Koh Samet holds a special place in the hearts of weekend warriors. A mere three hours from the capital, Samet has for decades lured the most fatigued city folk to its white-sand shores with the promise of total release. Particularly popular on long weekends and holidays, the island is a kind of paradise, a place where regrets don’t exist and the sea sparkles like a desert oasis, even in the relentless rainy season.
Considering its proximity to Bangkok, Samet has remained mercifully free of major development. Although the island first popped up on the foreign traveller radar in the 1970s, restrictions on over-night stays remained in place until 1981, when the little green landmass and its environs were incorporated as the Khao Laem Ya-Mu Koh Samet National Park. The days of hammocks and tents have long passed, although the island still boasts sandy tracks instead of tarmac. Ao Phrao and Haad Sai Kaew now feature boutique and high-end hotels pressed up against thatch-roofed huts while bars and restaurants blur the edges of the beaches.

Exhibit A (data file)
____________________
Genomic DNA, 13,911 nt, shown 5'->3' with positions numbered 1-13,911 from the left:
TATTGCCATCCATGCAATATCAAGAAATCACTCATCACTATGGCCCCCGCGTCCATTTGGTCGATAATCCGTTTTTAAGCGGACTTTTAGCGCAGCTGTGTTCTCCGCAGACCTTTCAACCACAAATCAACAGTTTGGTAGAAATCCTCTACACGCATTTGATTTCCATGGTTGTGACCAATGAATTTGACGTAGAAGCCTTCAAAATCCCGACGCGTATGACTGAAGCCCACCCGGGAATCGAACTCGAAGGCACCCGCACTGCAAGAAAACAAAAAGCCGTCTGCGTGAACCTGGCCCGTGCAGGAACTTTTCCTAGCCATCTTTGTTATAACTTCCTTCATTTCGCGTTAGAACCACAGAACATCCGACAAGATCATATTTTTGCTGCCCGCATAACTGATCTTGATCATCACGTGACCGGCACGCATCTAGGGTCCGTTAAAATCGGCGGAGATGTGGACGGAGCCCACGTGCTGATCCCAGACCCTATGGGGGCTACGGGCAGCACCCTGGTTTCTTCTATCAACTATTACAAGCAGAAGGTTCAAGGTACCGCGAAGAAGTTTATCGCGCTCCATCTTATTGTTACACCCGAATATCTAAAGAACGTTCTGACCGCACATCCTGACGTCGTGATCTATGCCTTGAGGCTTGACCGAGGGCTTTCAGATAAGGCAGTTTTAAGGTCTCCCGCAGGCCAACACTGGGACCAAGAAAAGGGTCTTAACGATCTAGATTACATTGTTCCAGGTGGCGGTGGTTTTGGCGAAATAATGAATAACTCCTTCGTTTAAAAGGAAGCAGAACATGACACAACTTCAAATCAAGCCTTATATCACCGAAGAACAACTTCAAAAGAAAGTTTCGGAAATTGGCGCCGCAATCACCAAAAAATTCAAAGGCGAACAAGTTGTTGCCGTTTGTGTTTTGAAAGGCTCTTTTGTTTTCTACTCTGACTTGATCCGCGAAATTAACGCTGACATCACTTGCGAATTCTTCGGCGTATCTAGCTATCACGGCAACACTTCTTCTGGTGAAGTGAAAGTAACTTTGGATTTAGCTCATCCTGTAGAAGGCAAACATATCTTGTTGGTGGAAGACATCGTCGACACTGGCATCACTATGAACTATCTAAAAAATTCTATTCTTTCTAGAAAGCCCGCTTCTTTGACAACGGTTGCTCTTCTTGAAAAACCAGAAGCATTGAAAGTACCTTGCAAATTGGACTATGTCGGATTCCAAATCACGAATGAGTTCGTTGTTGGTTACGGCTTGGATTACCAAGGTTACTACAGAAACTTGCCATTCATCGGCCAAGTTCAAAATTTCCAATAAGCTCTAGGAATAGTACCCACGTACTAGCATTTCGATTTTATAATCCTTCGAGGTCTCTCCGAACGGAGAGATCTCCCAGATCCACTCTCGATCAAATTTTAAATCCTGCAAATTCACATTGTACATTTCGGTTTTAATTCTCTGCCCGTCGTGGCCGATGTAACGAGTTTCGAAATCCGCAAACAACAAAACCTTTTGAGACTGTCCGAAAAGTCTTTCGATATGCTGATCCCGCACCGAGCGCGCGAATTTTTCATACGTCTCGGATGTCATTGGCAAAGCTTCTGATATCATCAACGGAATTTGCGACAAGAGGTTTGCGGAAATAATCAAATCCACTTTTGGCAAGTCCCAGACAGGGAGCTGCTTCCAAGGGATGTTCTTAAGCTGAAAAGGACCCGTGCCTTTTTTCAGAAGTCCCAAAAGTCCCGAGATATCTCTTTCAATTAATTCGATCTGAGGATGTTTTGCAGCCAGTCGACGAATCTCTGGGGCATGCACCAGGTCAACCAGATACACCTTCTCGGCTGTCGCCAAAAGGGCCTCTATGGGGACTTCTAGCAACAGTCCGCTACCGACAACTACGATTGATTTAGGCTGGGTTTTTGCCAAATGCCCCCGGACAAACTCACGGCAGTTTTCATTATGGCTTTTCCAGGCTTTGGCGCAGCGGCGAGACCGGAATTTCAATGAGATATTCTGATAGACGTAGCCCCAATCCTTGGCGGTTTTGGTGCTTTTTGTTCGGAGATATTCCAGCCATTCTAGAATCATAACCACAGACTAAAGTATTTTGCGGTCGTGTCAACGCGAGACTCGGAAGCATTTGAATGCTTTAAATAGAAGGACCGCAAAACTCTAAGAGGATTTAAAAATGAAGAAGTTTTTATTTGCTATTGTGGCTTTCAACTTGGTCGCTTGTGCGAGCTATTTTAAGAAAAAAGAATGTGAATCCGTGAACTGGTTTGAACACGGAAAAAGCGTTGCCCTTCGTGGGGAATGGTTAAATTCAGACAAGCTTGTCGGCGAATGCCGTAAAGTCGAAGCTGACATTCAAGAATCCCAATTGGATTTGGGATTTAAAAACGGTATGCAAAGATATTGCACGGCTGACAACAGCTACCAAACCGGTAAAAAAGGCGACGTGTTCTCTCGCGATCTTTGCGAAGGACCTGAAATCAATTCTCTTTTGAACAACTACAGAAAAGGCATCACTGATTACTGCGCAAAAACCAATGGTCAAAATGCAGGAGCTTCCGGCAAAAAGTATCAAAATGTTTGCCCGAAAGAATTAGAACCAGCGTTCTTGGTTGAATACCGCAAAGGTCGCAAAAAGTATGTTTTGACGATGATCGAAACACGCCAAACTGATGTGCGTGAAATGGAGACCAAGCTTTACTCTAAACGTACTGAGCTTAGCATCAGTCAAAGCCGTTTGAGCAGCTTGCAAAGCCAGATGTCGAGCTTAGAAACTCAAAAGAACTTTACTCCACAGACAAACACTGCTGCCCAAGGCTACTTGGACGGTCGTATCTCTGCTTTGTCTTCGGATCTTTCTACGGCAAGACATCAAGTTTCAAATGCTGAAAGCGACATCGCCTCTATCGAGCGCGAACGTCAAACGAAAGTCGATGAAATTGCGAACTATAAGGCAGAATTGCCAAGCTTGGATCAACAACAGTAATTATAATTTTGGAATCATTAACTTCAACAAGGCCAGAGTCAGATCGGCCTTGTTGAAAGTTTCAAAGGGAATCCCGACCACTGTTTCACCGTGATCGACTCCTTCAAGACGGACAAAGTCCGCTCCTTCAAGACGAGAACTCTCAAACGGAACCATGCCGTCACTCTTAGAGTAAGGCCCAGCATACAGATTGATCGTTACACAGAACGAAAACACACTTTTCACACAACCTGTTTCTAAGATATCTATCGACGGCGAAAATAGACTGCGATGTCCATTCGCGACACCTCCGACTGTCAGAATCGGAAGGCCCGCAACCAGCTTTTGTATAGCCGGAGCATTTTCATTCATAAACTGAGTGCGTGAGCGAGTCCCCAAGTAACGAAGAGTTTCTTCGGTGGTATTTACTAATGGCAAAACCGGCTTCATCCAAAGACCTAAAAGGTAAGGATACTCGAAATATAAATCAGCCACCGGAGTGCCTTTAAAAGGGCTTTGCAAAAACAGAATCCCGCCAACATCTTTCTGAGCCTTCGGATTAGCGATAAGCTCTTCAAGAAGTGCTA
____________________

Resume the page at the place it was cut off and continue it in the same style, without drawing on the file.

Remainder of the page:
Though the sands may seem limited and the recreational activities unremitting, the island has a magnetic charm. Centuries ago, the venerable Sunthorn Phu penned an epic poem set on Samet. Today, the literary luminary is immortalized in iron. Thai families, couples, and students mark their trips with a photo next to a statue of the icon, as if a rite of passage. With the requisite shot out of the way, the real fun begins.
A typical weekend on the island means speedboats, selfies, and matching swim trunks — it means food, fire shows, booze, and beach. It’s blue-collar Bangkokians letting down their hair and revving up the engines, kids splashing around in the gray sea, and a peculiar mishmash of foreigners and locals mingling over rum and coke. This is Thai culture on holiday, through the lens of a digital SLR.
Photography By Anupong Ply Hotawaisaya